Spent the day today driving round English vineyards with two Canadian wine peeps, Andrew and Nicole. We visited three of the finest English producers, and each visit was quite special in its own way. Full write ups to come (of course), but for now some quick notes and a few pictures.
First visit was Nyetimber. Probably the most famous English sparkling wine producer, and rightly so. Brad Greatrix showed us around the home vineyard (above) and took us through an extensive tasting. Nyetimber have 150 hectares now, in 8 sites in Sussex (on greensand soils) and two newer sites in Hampshire (on chalk). The wines released so far have all come from greensand, and they show lovely delicacy and detail of fruit. The chalk soils will add structure and acidity to the wines, Brad reckons (they’ve only made wine from them since the 2013 vintage, and these aren’t in the blends yet).
Highlights? The 2010 Classic Cuvee, just released, is every bit as good as the fabulous 2009. The rose is quite special. The 2009 Tillington is profound, and it was nice to have a vertical of both the Blanc de Blancs and Classic Cuvee. In general, the wines here are getting better every year so go for the more recent vintages.
After a lovely pub lunch in Tillington, we headed to Hambledon. Ian Kellett has ambitious plans here, and his focus is on chalk soils and Chardonnay. The wines are pretty spectacular. We looked at the base wine blends from 2014 and they are just lovely. The current releases of the Premiere Cuvee and Classic Cuvee are quite special. Ian reckons that the goal for the English wineries should be for them to take 25% of Champagne’s market share in the UK (currently 33 million bottles) within a decade. He’s amazed that the Champenois aren’t paying more attention to the UK sparkling wine scene, because it is set to become a very serious competitor for this, the leading export market for Champagne, in a relatively short time.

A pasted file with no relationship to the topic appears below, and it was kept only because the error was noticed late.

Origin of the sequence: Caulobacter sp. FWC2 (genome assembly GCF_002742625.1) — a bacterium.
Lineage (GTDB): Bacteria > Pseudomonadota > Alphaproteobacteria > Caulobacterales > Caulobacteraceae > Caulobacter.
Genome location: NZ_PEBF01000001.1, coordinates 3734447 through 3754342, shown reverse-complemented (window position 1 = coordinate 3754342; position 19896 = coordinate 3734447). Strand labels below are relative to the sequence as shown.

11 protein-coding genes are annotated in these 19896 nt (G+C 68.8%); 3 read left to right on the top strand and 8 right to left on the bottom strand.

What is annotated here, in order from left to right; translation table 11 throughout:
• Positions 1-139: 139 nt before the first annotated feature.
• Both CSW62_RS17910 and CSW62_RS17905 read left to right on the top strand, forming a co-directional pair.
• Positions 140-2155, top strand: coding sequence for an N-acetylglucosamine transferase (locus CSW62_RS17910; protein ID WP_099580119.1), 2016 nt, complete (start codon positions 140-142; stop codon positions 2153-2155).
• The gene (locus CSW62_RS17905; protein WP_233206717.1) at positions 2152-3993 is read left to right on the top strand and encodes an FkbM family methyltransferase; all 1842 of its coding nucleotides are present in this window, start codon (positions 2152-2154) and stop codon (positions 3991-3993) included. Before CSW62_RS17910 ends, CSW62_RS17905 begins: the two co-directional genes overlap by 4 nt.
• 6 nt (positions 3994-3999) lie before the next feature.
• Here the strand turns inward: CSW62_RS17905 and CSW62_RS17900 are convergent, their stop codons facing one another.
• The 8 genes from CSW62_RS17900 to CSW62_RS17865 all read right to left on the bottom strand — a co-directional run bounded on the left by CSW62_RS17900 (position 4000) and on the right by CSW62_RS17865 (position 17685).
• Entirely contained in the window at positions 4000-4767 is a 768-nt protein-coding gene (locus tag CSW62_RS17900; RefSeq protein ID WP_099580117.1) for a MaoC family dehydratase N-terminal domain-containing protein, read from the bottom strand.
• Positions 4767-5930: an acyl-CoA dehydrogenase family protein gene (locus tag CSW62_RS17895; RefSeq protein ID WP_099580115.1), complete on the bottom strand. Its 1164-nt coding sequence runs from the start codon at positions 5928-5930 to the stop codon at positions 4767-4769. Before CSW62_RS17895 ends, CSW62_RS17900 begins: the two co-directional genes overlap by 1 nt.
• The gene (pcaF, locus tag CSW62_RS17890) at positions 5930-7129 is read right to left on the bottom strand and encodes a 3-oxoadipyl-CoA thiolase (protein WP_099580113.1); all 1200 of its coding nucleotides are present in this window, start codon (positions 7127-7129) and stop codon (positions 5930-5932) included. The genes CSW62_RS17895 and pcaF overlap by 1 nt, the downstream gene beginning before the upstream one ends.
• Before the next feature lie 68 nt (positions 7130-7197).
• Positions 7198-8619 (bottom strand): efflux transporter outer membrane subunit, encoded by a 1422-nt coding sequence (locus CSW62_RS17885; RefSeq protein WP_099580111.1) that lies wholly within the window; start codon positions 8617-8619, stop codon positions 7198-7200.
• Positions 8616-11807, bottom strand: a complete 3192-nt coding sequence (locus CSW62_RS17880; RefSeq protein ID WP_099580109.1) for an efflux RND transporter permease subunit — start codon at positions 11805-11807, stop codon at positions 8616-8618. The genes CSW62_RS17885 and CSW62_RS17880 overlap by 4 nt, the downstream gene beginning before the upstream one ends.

The chalk soils give a lovely acid structure. Kellett’s approach is to take a non-vintage model, which makes a lot of sense.
We had a look at the gravity flow winery, together with its two ultra-cool Cocquard presses, which give an incredible level of control over the pressing stage, which is one of the critical points in fizz production.
The final stop was at Coates & Seely. Nicholas and Virginia Coates allowed us to invade their spectacular home in order for us to hear the story of Coates & Seely and taste their wine. Like Hambledon, these are wines made from grapes grown on chalk, and this gives them a keen acid structure and linearity. Coates & Seely are also aiming at a non-vintage model, and both the regular and rose NV are seriously good wines. Nicholas is very excited about the impending release of the Blanc de Blancs and the Perfide vintage Blanc de Blancs, which he thinks are very special. The pink Perfide is certainly a special wine.
It was a good way to end a really lovely day. I never thought I’d be taking foreign visitors round England’s top wineries like this. How far the English wine scene has come in such a short time, because all three of these producers are making world class wines in my opinion, and they aren’t alone.